Electoral Calculus

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Electoral Calculus

Postby Theophilus » May 20th, 2017, 8:08 pm

A site that uses up-to-date polls and national trends to predict General Election outcomes:

http://www.electoralcalculus.co.uk/homepage.html

... it has been largely accurate in the past, apparently, and even drills down into individual seats to predict what the result will be and expected majority:

http://www.electoralcalculus.co.uk/newseatlookup.html

The only weakness is that it only looks at national trends and doesn't take into account local issues (such as the popularity/unpopularity of a particular candidate etc). For this election that might not be such an issue, as it does indeed seem that national issues (particularly Brexit) are going to influence how people vote; this is certainly the impression I get living in the usually Labour-voting but heavily leave-voting East Midlands, where many people who have never voted Tory will do so this time round (a 'loaned' vote).

Currently we are still on course for a crushing Conservative Party victory, although it has been corrected slightly for the slight upswing Labour has had in the last view polls. A week ago, Brighton Pavillion was predicted to swing from Green to the Conservatives, but it is now back as predicting a Green win (still very close though).
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Re: Electoral Calculus

Postby Sprocket » May 20th, 2017, 10:48 pm

I very much hope Caroline Lucas holds on as MP. There are two or three other constituencies which could conceivably go Green - I hope they do.
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Re: Electoral Calculus

Postby Theophilus » May 20th, 2017, 11:11 pm

Really? Which ones? I'd like to see what the above site says about the chances of any Green candidates in those areas. The national trends seem to be that only the Conservatives and Labour are gaining any popular ground at the expense of other parties (outside of Scotland and NI). The Lib Dems are predicted to lose seats, despite only having 8 now, and it does indeed seem from the county elections (where Lib Dems tend to do well) that very few people are voting for them. I don't see the Greens, UKIP or Plaid Cymru making any gains at all (and even the SNP will lose seats, though that's unsurprising given their starting position).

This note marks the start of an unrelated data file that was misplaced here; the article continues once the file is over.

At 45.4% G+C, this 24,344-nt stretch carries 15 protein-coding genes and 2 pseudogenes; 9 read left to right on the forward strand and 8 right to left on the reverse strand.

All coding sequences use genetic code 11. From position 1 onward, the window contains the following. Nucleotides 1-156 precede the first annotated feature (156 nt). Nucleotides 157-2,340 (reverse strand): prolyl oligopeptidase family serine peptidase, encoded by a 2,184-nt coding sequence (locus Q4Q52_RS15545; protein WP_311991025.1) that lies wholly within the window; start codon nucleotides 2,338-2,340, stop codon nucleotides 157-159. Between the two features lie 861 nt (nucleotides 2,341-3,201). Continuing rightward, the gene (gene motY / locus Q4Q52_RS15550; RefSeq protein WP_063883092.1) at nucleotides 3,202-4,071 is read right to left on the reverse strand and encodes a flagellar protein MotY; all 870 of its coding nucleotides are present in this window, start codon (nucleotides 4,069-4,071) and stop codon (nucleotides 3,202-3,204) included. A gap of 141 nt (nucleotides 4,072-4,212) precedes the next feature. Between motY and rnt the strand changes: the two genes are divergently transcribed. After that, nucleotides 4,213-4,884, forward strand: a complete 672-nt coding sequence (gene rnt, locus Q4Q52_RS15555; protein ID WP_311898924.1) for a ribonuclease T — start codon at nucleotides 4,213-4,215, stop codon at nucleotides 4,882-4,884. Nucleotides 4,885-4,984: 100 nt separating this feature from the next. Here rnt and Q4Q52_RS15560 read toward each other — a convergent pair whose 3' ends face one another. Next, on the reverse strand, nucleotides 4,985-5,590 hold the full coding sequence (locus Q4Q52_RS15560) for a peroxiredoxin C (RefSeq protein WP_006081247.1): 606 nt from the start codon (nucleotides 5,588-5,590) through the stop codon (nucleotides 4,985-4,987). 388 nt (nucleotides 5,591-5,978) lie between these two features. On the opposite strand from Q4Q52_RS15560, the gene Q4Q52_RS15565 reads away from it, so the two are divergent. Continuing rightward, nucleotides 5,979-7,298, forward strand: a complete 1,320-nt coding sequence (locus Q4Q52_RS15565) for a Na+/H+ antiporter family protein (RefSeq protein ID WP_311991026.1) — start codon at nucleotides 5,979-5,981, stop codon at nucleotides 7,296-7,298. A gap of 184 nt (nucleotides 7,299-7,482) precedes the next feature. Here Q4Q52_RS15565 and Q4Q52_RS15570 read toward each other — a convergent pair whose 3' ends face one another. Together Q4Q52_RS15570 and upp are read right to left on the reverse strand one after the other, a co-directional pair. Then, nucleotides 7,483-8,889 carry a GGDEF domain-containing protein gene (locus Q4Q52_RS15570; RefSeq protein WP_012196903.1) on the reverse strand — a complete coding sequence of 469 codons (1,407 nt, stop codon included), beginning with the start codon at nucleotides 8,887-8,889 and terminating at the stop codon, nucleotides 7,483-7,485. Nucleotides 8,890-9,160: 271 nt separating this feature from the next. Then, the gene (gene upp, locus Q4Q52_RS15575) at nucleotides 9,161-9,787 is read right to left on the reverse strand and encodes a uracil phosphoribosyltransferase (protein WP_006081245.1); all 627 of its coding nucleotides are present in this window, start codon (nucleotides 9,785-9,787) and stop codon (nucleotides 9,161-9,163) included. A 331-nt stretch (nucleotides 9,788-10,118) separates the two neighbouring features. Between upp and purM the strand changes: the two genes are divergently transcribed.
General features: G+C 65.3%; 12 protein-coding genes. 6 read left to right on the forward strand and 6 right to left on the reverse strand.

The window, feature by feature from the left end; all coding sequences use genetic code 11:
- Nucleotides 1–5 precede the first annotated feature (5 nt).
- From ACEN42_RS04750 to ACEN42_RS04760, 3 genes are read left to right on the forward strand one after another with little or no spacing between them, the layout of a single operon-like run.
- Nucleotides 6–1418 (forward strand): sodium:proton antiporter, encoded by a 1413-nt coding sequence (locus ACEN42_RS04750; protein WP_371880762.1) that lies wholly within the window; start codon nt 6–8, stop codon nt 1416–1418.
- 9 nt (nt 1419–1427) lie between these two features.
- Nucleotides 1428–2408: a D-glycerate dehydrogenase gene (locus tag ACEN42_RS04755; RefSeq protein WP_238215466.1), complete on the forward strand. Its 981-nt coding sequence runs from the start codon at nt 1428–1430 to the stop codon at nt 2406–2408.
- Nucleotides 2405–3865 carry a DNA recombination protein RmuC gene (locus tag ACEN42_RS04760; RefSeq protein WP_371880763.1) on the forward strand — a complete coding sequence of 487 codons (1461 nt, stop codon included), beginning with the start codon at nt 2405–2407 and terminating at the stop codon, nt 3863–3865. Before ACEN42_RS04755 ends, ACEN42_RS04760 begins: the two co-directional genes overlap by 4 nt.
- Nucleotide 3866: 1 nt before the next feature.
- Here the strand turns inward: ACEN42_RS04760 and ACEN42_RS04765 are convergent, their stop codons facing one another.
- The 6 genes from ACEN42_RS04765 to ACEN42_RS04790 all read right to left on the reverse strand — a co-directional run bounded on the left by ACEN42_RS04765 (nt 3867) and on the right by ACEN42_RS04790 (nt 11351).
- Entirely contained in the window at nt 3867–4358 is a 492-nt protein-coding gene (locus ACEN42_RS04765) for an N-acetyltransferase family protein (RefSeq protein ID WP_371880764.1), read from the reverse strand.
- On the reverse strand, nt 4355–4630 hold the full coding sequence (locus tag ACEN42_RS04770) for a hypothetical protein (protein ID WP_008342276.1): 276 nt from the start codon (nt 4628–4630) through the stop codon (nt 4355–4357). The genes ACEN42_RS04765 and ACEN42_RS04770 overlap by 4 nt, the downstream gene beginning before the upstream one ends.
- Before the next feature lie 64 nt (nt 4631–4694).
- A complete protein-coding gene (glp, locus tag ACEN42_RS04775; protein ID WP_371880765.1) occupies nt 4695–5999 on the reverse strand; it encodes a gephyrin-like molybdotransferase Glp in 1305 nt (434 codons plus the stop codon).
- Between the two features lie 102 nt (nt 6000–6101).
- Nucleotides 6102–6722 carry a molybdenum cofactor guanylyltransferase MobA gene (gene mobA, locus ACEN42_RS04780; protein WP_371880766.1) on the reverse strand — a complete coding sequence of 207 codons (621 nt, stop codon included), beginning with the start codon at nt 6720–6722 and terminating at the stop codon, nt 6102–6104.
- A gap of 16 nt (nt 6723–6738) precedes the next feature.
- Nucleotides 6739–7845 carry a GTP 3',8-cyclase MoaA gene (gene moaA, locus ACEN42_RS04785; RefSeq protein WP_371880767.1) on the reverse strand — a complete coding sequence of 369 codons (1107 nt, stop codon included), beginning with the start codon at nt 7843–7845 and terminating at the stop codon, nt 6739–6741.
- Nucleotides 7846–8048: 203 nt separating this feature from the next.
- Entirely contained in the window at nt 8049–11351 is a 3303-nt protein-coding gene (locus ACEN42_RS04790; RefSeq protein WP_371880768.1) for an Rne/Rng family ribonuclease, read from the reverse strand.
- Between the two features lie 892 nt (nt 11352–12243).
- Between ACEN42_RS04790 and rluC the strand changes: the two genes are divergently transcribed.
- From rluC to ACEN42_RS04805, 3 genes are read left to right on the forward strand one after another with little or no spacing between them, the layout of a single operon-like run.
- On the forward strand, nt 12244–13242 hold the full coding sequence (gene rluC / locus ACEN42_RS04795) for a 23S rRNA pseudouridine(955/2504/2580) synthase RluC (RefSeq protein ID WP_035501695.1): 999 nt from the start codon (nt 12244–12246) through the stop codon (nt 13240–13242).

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Re: Electoral Calculus

Postby Sprocket » May 21st, 2017, 6:52 am

"I'm fucking busy, and vice versa" - Dorothy Parker.
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Re: Electoral Calculus

Postby Pondero » May 21st, 2017, 10:49 am

When is election day again? June 9th, I am keenly interested in watching the results.Long live democracy!
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Re: Electoral Calculus

Postby GregB » May 21st, 2017, 11:48 am

No, it's June 8th (always a Thursday; here in Spain, a Sunday - better as people don't have to find time to vote as they do on a working day, allotted time off notwithstanding.)
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Re: Electoral Calculus

Postby Theophilus » May 21st, 2017, 5:10 pm



On the electoral calculus site all three are predicted as being Labour holds. Norwich South and Bristol South are very tight, but if they were to swing in any direction, it would be to the Tories (Green are currently predicted as having 0% chance of victory in these seats). Again, these calculations take into account national trends (in England and Wales) which will see a large upswing in support for the Conservatives, a collapse in the UKIP vote and a slight drop in the Green and Lib Dem share as people either abstain or plump with one of the big two parties. Bristol West is predicted to be held by Labour with the Tories overtaking the Greens for second place.
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Re: Electoral Calculus

Postby Pondero » May 21st, 2017, 9:18 pm

GregB wrote:No, it's June 8th (always a Thursday; here in Spain, a Sunday - better as people don't have to find time to vote as they do on a working day, allotted time off notwithstanding.)

Thanks for giving me the correct date Greg.
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Re: Electoral Calculus

Postby Sprocket » May 21st, 2017, 9:18 pm

Electoral Calculus isn't the Delphic oracle. We shall see.
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Re: Electoral Calculus

Postby Pondero » May 21st, 2017, 9:22 pm

Sprocket wrote:Electoral Calculus isn't the Delphic oracle. We shall see.

Years ago I saw the Oracle at Delphi in Greece. Maybe we should consult it to see the outcome of this election!
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